The loss of a child is the ultimate heartbreak. After my son, Zach, died in my arms at birth from a cardiac tumor in 2010, an intense longing and sadness hung over me – but there was also still love. After years of living this “new normal,” as it’s called, which describes life after the loss of a child; there are a few things I have learned that have made coping much easier.
Recognize that our culture does grief all wrong.
At some point in our history there must have been a person, or school of thought, that suggested grief only lasts so long and that mourners must behave a certain way. Unfortunately, over time, that prescription for grief became ingrained in our cultural consciousness. That is why it feels natural to say things like, “I’m so sorry for your loss,” and, “At least the person lived a full life.” Obviously that second statement is where people get tripped up when it comes to comforting a person whose baby has died through miscarriage, stillbirth, SIDS, or early infant loss.
After Zach died, I felt shame when my grief was not tidied-up and put away after the memorial service. I wondered what was wrong with me when the pain was still strong and present weeks and months later. I tried to look composed on the outside, believing that was what was expected of me.
What I learned was that grief is unpredictable. It will take as long as it wishes and will look different from one person to the next. One of the most important things to do is to be authentic with the emotional rollercoaster and buck-off all expectations – those put on you from others, and those you put on yourself. It is better to express your feelings than bottle them up, but do choose wisely with whom you share. Be honest with that person, a trusted friend for example, about how best to support you, because—unless they have experienced this loss personally—our culture has not equipped them with an innate knowledge of helpful things to say and do.
Accept that control is not the goal.
It seems like my entire adult life I’ve called the shots. I’ve decided where I wanted to live, my program of study in university, my occupation, and the choice to marry. The next logical decision to make was when to have children and how many. However, we do not possess control over every area of our lives. When Zach died, I felt helpless and powerless; there was nothing I could do to save my baby.
It took me a long time to release control. I had clung to the illusion of having it for years, but this lifestyle did nothing to support my desire to heal. It was only when I chose to surrender, instead, that I experienced more freedom and joy than I could have ever imagined. It was a beautiful realization because it meant that I no longer needed to feel guilt over my son’s death. There was nothing I did or did not do during my pregnancy, and no fatal flaw in my genes, which put me at blame for what happened. This was a huge step toward forgiving myself.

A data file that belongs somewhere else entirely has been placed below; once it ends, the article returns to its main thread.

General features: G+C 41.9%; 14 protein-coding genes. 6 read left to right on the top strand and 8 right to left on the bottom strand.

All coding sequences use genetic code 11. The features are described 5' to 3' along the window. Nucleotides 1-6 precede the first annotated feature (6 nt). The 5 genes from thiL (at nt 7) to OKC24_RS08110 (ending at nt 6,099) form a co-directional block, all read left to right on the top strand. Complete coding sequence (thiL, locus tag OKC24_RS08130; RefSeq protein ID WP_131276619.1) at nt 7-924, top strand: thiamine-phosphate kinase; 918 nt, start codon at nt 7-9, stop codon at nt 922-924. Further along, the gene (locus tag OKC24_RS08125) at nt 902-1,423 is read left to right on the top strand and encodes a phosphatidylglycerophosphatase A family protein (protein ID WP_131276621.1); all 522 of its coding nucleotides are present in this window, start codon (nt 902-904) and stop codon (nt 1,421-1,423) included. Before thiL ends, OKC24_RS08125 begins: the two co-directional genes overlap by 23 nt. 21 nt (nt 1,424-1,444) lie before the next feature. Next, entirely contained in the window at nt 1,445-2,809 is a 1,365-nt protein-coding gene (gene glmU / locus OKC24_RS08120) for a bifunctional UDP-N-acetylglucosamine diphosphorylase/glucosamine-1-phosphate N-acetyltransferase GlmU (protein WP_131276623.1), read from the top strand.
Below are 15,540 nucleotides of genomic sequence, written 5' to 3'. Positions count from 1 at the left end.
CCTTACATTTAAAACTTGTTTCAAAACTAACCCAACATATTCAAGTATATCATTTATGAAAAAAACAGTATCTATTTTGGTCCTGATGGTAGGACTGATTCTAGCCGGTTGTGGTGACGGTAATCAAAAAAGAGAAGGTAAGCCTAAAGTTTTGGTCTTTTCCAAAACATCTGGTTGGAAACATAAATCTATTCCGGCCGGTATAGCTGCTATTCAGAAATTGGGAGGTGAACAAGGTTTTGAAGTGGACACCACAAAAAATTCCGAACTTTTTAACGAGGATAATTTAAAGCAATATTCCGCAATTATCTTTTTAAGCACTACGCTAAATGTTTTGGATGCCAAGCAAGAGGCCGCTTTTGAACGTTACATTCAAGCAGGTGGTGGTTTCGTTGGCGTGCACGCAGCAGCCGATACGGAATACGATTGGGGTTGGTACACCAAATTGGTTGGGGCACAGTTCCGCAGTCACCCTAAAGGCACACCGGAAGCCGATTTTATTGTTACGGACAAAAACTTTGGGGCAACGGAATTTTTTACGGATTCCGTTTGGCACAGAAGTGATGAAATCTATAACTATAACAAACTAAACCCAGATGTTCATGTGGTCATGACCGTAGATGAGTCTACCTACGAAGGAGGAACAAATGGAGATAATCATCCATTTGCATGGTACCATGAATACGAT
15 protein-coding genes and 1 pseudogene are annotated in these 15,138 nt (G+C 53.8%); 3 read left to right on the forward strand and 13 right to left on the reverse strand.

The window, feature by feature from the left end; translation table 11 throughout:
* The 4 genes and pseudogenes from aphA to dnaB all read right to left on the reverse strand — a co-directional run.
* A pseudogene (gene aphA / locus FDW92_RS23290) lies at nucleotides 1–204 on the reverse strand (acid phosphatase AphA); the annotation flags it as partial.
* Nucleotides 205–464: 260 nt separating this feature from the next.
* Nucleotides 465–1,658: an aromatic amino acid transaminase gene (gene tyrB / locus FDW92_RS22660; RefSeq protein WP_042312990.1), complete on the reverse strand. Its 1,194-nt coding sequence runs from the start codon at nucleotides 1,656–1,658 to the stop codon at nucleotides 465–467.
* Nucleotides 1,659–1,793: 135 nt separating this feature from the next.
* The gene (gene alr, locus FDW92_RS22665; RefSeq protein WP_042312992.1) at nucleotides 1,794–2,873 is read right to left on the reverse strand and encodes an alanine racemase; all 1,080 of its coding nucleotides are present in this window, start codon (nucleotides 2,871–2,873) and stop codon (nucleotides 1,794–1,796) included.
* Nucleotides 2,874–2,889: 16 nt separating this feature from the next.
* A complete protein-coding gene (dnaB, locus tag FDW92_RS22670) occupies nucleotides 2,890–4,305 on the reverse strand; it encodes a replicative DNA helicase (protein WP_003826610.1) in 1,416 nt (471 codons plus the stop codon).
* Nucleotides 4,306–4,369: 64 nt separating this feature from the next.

Welcome the mystery of life.
When we fight to maintain control, there is no room for spontaneity, freedom, or surprise. Life is mysterious, whether we like it or not. There are many things that happen which we cannot explain or even understand. A tough reality for bereaved parents are the lingering, unanswered questions. “Why did this happen to me?’”,”What could I have done differently?” These questions haunted me for years. It was only when I began to make art and to write about my loss that I found deep and lasting breakthroughs.
As an artist and a writer by profession, you’d think I would have turned to those outlets first in my grief. What happened was quite the opposite; I was afraid to paint or put pen to paper, terrified of the anguish that would seep out of my subconscious and onto the blank space before me. Thus, that season of life became known as my “Year of Distraction.”
When I got pregnant with my next child, I realized that I needed to face my grief head-on. That was when I started painting and writing again, and even made wood sculpture. In doing those activities, I tapped into the right-creative-side of my brain, the side more prone to abstract thinking, spontaneity, and play. I fully admit: it’s scary to surrender to mystery. It takes us out of our comfort zones and makes us vulnerable. At the same time, it was in that headspace where I found a healthy release for my heartache and a healing way to remember my child.
Love never dies.
If you have lost a baby, it can be challenging to fit your life experience into the framework of parents who have not experienced the same loss. What is comforting, however, is the love you hold in your heart for your baby. When the pain of loss is eased by time and intentional grief-work, what remains is the timeless, precious love of a parent for a child. I remember how the ache of losing Zach gradually transformed into a heartbeat of remembrance for him. While I’d trade any of these life lessons in order to hold my son in my arms, all I can do is let go, embrace the mystery, and celebrate my baby and our eternal bond of love.
Alexis Marie Chute is an award-winning author, artist, filmmaker, curator, and inspirational speaker. Her memoir, Expecting Sunshine: A Journey of Grief, Healing, and Pregnancy After Loss, received many literary awards, and the 2nd edition was released in May 2019 with bonus material including a chapter from her husband Aaron’s perspective.